I find it interesting that current CFL bulbs replacing 60W incandescent bulbs start virtually instantly while those replacing 75+ watt bulbs can take minutes to come up to full power. Is this because prizes were offered for 60 watt (but not 75 watt+) replacement bulbs? Will we see similar dramatic differences in performance of LED bulbs between 60W and 75W incandescent replacement bulbs?
It's very tempting to try to do head-to-head comparisons between CFL and LED technologies, but I would think that the real win with LED is new form factors for lighting. Why are we still forcing new technologies into 120 VAC screw-in sockets instead of looking at alternatives? Area lighting via panels and pinpoint beams in appropriate places are two possibilities that come to mind right away.
Some of the questions I have:
-Was there a L-prize requirement for the cost?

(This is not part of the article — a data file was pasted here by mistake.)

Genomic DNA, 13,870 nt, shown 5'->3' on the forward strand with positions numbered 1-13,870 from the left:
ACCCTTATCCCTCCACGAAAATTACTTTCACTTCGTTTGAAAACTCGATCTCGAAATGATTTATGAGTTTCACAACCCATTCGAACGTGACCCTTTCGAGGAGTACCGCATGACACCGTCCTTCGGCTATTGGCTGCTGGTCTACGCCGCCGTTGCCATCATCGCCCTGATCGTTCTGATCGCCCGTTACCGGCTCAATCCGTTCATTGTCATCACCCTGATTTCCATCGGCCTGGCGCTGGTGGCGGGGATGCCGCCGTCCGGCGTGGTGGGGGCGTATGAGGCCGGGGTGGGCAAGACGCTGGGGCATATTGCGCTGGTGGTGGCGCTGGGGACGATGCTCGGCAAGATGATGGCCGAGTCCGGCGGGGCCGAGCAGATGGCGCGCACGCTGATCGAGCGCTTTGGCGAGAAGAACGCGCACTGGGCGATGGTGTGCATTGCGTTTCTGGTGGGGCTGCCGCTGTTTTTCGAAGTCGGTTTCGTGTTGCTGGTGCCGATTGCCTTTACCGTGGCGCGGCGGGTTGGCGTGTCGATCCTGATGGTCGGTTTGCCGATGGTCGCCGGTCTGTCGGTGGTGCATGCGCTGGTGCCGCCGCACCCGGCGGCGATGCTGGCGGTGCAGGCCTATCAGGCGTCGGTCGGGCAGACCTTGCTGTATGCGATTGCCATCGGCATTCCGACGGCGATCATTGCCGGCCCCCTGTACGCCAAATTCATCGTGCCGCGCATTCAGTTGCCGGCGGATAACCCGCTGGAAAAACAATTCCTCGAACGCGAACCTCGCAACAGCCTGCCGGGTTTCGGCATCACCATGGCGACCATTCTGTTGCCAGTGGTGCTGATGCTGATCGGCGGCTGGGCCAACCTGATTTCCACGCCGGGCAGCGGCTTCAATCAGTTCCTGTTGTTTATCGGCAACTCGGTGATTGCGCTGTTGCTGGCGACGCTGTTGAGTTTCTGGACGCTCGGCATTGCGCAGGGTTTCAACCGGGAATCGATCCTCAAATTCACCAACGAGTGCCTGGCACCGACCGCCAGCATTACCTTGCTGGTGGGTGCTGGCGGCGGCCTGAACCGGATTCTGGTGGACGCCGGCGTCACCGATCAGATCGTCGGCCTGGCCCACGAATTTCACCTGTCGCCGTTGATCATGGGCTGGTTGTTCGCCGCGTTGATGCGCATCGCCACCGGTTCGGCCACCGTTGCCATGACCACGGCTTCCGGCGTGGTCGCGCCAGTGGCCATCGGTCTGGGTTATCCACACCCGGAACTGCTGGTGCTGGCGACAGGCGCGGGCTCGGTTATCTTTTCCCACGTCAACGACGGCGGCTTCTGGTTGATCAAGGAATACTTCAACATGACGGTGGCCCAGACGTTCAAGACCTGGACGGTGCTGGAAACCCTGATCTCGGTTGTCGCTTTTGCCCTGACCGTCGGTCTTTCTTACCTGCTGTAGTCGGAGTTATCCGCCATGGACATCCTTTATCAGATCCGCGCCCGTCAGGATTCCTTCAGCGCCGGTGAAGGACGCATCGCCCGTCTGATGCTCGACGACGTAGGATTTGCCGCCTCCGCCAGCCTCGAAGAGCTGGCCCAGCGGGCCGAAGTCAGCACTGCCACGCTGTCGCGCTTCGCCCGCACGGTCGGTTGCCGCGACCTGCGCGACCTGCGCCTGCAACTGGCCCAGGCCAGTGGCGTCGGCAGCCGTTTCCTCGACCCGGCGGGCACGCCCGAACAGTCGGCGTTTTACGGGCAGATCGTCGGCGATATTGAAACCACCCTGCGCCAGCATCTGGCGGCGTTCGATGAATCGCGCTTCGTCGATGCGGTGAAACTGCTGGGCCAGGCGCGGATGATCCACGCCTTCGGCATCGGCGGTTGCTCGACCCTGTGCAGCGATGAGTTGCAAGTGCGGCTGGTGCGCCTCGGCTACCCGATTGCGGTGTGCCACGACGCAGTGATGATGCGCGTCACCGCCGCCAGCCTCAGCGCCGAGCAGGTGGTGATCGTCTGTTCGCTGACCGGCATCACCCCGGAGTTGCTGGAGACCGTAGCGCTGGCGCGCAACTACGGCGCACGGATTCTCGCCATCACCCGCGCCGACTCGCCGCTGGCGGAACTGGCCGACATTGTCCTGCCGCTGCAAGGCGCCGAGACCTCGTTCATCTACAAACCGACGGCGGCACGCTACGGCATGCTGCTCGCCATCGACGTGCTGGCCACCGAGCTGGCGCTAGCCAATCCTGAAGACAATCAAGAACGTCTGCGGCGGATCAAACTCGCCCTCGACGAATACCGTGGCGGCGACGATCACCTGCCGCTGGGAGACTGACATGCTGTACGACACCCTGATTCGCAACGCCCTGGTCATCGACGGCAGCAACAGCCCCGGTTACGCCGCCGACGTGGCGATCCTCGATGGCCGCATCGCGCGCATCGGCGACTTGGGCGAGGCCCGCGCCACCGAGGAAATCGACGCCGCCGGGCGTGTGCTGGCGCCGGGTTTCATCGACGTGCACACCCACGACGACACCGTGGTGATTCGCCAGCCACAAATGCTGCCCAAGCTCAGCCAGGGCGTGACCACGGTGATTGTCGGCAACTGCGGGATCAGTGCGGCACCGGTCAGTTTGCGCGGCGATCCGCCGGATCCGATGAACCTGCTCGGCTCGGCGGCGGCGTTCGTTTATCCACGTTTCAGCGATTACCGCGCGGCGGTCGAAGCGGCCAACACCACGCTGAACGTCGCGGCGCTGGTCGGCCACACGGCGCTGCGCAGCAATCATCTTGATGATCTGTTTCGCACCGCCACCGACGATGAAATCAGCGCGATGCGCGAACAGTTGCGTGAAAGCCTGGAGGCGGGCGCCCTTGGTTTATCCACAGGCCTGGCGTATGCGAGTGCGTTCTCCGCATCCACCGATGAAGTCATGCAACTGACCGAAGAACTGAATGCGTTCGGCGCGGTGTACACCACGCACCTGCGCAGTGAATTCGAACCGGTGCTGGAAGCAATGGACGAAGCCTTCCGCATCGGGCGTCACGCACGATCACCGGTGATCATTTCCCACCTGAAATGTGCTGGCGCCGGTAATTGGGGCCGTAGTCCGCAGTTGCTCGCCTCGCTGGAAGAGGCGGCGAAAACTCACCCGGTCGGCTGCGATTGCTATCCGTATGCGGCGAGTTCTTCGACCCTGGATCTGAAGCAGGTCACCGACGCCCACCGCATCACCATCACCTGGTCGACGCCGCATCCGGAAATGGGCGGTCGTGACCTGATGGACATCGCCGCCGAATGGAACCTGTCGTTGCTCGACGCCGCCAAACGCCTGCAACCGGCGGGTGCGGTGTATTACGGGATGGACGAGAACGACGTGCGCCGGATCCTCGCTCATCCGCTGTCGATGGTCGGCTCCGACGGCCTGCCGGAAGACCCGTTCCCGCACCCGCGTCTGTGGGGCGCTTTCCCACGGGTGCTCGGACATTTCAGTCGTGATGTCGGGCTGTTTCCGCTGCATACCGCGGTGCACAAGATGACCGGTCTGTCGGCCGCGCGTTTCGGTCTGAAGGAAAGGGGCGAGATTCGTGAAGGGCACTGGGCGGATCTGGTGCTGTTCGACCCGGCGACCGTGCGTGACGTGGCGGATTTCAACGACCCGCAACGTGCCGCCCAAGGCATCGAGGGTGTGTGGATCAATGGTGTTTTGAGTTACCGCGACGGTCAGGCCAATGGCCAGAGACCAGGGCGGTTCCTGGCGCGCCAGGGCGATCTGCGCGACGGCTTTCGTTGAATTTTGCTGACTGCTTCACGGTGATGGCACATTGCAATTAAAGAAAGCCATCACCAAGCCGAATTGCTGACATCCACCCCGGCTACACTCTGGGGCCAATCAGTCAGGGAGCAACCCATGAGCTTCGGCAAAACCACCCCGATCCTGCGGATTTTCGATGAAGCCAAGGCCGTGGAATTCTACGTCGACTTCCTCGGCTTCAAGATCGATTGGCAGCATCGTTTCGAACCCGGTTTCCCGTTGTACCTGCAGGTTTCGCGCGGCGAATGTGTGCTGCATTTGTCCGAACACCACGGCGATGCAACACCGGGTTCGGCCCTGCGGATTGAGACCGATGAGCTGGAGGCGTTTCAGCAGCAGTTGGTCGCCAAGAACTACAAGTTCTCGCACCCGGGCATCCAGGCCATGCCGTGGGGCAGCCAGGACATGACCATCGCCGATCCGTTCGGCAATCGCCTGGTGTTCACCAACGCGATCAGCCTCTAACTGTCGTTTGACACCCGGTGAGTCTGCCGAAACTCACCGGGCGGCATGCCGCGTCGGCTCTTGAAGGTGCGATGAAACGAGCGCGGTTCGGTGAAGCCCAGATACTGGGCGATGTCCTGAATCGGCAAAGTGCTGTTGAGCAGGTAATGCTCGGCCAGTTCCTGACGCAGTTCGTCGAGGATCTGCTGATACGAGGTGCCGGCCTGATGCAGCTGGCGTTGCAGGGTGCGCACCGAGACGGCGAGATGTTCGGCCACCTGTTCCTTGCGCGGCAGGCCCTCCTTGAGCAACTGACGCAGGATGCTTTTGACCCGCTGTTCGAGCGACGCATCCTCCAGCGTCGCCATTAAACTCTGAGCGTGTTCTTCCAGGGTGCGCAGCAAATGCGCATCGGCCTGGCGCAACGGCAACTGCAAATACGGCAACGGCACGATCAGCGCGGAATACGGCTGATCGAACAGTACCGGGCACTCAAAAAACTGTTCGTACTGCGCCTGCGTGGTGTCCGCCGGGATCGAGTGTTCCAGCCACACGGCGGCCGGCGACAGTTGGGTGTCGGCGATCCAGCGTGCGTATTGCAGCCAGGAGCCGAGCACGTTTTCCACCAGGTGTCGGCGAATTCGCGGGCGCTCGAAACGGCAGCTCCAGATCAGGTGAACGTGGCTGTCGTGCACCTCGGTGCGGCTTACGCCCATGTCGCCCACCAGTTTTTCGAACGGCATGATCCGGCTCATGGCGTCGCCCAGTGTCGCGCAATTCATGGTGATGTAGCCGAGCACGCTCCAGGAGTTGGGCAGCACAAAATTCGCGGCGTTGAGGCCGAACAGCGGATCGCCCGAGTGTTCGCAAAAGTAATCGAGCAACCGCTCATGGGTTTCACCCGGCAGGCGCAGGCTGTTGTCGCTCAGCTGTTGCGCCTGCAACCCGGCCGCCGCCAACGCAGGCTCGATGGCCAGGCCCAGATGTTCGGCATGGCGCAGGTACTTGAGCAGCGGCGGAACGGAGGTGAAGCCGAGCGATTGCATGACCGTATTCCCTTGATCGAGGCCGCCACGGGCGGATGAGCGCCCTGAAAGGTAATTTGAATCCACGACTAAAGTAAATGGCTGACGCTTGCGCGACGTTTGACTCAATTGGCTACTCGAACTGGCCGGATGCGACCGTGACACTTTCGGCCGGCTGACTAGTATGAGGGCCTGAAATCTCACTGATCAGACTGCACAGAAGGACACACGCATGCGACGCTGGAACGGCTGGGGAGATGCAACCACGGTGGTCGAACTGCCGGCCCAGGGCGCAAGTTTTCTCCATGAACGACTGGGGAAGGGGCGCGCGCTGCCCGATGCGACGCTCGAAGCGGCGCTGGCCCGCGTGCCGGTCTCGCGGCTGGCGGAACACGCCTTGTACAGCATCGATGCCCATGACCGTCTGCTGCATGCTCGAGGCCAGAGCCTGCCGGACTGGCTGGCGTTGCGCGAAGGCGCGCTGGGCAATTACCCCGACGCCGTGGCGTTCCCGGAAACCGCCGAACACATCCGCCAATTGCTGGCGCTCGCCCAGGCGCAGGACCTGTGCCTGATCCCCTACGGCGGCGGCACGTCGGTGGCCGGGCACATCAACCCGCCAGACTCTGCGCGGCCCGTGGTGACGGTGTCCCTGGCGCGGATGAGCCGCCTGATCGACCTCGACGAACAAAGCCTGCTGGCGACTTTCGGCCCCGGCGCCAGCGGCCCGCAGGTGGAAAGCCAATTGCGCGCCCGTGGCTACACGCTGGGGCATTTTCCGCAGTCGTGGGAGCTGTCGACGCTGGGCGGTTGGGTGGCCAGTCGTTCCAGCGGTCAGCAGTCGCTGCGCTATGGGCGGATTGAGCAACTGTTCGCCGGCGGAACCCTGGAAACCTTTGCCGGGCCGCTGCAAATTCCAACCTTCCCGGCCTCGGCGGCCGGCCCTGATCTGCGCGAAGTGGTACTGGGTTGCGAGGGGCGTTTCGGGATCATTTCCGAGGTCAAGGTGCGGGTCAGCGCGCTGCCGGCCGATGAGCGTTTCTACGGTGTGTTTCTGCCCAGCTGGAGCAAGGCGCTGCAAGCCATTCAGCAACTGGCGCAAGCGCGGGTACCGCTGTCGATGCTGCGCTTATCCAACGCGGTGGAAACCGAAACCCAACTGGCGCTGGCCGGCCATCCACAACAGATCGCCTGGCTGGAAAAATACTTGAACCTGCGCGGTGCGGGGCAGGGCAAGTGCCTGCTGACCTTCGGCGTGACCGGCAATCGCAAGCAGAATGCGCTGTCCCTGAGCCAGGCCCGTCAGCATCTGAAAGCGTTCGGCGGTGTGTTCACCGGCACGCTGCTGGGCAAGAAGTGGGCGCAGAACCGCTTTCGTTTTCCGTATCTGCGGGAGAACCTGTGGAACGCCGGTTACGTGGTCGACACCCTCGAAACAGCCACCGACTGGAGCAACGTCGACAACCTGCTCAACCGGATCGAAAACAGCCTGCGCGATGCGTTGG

-When is this expected to be available commercially and what is the price?
-How does the cost-benefit for the LED bulb compare with the same for CFL?
There is a requirement for cost. It is to be 22 dollars in the first year and dropping to 8 dollars by year 3.
The lifecycle cost of the bulb will be lower than for CFL based on the long life of 25+ years.
I like to know progress from other vendors - GE to be specific. This scientific testing is very good, however, did they established test crtiteria for human response to this LED lamp? (CRI) is one of them).
Is EETimes is going to conduct investigation of inside this Philips LED bulb?
What are the engineering and design challenges in creating successful IoT devices? These devices are usually small, resource-constrained electronics designed to sense, collect, send, and/or interpret data. Some of the devices need to be smart enough to act upon data in real time, 24/7. Specifically the guests will discuss sensors, security, and lessons from IoT deployments.